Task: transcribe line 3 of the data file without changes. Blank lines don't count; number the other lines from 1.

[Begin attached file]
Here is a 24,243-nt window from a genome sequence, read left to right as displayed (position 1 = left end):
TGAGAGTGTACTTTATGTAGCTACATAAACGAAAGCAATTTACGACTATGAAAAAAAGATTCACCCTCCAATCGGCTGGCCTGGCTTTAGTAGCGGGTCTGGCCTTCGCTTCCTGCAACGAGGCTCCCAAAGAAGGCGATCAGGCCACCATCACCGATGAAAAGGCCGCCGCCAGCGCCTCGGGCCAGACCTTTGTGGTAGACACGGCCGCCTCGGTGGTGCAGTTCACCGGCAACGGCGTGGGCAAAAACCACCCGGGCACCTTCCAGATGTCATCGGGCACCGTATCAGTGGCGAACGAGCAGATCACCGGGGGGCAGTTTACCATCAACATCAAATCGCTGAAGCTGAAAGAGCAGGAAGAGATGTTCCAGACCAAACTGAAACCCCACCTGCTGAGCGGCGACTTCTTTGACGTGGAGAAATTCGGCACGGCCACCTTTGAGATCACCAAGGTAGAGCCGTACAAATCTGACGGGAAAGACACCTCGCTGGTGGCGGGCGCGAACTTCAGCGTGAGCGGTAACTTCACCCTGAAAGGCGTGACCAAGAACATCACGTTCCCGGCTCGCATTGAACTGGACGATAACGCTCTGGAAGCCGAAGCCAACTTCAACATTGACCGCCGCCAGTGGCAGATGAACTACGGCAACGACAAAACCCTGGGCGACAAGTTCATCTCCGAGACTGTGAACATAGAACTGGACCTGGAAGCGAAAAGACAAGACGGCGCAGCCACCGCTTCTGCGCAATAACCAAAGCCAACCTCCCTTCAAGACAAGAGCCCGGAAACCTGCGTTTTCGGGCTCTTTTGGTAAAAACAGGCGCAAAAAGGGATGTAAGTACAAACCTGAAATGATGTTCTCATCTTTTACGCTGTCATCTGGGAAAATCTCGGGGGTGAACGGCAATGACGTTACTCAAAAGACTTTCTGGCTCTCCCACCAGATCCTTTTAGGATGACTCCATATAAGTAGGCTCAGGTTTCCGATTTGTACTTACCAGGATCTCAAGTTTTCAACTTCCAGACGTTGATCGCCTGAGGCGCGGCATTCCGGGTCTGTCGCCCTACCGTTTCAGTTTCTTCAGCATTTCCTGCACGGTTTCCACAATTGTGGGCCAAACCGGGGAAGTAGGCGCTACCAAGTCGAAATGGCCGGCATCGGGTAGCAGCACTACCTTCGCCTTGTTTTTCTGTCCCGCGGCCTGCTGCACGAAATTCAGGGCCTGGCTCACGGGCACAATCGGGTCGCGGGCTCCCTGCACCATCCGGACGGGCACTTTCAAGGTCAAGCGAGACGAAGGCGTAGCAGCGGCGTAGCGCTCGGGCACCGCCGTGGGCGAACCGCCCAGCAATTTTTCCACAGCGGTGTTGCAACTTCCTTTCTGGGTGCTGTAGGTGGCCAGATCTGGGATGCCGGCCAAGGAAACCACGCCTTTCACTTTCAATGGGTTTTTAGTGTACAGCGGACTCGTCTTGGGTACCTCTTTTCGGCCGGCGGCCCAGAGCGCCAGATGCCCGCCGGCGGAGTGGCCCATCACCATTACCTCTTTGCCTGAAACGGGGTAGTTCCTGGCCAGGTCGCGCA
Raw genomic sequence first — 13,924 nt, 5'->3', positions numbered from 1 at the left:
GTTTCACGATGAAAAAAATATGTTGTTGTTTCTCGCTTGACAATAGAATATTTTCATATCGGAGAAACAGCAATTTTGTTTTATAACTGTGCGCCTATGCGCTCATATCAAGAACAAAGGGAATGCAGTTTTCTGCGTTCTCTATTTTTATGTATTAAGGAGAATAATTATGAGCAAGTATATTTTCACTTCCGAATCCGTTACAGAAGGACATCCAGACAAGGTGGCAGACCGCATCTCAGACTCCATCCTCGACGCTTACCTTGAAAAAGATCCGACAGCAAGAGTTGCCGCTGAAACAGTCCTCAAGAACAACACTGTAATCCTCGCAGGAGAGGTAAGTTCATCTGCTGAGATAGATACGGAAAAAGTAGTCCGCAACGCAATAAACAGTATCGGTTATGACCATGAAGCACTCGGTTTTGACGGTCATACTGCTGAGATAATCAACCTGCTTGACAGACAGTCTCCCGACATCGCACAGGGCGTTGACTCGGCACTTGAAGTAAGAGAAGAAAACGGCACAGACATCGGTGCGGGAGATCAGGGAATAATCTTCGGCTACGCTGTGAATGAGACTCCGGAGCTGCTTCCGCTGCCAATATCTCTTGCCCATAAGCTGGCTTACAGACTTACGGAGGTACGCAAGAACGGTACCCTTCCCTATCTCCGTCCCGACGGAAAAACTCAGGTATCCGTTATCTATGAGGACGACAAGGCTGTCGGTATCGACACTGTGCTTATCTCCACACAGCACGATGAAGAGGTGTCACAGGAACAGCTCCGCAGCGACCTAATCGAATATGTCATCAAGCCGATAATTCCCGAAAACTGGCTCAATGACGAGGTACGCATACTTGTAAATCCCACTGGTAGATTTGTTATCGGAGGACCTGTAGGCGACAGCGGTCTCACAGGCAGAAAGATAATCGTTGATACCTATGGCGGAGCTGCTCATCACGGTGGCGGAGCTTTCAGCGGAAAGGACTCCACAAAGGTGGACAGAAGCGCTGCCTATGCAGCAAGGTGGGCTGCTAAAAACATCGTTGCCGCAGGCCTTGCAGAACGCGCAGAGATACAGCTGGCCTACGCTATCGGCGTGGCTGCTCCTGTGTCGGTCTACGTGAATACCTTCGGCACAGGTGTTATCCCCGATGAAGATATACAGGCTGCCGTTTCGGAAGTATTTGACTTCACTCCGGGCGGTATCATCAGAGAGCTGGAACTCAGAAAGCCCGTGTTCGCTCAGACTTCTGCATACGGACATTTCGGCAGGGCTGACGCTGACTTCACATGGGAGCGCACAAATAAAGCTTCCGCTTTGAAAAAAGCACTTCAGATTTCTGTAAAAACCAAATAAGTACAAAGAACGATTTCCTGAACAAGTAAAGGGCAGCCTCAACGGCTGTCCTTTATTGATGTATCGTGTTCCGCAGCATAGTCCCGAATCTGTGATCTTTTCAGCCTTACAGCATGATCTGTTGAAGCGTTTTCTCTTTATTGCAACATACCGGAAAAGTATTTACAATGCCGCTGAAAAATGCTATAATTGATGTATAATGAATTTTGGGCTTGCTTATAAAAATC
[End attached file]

Raw genomic sequence first — 13,924 nt, 5'->3', positions numbered from 1 at the left: